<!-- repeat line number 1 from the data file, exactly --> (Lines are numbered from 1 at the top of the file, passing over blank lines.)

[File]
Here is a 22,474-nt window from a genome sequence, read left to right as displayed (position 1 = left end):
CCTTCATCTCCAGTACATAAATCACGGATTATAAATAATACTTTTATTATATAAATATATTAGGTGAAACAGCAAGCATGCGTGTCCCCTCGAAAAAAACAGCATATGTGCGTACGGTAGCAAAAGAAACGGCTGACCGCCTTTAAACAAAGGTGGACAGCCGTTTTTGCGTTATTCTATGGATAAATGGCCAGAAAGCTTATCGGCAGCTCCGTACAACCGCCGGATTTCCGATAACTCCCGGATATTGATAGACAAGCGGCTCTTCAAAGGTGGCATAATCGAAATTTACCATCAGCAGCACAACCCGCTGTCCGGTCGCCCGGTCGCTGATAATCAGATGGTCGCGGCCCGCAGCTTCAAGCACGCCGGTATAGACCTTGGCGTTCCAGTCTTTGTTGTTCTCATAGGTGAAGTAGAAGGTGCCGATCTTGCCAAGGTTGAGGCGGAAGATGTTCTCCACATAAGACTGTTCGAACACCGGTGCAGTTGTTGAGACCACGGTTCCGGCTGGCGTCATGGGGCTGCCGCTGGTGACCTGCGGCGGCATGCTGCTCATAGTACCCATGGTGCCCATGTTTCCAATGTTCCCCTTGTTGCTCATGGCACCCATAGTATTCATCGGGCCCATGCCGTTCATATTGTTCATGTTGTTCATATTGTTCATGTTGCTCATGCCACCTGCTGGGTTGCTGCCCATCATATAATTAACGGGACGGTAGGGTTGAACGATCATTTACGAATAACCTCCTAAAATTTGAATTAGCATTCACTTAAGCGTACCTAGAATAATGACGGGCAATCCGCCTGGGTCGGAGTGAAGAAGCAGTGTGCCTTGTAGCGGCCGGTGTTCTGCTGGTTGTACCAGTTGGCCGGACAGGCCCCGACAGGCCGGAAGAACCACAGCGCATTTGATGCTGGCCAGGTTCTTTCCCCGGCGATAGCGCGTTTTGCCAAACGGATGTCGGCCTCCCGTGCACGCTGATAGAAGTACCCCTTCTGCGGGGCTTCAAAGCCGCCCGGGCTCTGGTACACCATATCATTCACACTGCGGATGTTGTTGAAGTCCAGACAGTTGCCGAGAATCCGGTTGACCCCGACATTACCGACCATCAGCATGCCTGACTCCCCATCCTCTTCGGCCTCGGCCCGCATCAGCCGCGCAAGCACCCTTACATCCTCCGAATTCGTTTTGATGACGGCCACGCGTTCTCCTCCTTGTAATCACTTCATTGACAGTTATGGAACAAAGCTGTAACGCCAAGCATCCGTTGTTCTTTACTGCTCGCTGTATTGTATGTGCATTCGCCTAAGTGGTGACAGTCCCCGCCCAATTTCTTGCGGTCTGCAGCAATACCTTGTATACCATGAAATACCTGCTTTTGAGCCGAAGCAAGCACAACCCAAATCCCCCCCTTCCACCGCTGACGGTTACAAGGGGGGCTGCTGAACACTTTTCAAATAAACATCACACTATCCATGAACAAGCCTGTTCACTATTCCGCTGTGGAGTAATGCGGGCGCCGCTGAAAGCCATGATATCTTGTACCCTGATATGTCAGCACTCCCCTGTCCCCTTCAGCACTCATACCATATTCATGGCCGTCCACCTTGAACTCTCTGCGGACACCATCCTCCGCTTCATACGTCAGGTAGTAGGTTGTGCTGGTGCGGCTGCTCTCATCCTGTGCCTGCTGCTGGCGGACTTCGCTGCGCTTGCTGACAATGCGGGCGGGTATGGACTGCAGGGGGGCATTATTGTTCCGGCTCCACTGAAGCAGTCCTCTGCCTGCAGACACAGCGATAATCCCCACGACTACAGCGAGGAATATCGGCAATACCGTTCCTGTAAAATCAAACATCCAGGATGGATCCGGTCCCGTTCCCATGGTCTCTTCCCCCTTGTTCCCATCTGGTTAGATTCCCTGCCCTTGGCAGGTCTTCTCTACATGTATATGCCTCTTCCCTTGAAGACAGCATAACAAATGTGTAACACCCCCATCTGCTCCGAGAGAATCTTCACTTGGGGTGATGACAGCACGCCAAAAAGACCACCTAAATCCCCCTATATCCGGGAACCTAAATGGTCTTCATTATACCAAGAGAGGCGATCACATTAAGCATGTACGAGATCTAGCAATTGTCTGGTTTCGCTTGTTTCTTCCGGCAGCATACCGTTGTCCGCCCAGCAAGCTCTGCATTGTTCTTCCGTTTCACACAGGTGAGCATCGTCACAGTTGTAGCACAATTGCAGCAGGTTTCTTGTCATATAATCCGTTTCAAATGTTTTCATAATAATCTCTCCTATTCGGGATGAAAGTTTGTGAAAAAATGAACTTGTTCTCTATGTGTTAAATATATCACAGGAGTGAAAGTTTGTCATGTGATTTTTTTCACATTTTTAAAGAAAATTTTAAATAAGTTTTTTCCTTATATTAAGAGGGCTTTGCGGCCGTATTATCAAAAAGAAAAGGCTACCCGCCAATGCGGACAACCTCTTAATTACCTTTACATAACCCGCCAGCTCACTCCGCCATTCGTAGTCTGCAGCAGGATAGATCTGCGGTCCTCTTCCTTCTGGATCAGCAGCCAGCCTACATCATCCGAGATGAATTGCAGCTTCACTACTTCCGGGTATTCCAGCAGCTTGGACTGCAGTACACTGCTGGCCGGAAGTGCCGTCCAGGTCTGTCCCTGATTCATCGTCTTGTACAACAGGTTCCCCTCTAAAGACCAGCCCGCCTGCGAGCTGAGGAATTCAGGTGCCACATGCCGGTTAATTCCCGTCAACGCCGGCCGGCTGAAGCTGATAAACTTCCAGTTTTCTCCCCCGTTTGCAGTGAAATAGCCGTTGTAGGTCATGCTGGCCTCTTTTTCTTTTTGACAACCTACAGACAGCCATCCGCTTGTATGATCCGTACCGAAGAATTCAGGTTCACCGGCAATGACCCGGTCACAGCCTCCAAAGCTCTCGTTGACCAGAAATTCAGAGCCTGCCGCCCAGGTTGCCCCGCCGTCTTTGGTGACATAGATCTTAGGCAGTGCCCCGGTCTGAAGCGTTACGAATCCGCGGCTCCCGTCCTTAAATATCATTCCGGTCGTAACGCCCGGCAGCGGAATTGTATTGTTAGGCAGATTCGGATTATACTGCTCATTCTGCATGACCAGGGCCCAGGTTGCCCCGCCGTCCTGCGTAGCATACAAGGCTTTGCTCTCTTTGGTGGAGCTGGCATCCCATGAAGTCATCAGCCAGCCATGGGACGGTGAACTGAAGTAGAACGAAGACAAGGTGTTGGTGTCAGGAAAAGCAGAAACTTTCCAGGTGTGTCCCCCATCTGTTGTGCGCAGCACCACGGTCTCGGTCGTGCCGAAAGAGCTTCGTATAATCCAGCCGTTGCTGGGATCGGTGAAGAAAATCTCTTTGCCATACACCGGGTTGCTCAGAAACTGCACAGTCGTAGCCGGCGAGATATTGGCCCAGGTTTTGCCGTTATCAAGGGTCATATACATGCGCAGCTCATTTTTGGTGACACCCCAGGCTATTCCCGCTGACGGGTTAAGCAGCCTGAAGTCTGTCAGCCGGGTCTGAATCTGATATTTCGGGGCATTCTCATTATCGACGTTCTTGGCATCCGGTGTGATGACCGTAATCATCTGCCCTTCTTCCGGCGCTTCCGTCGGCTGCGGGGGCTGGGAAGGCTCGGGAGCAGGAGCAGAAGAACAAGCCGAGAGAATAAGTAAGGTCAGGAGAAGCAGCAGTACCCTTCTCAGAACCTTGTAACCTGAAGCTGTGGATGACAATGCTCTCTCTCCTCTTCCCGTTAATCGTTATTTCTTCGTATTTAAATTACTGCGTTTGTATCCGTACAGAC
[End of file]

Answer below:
Here is a 22,474-nt window from a genome sequence, read left to right as displayed (position 1 = left end):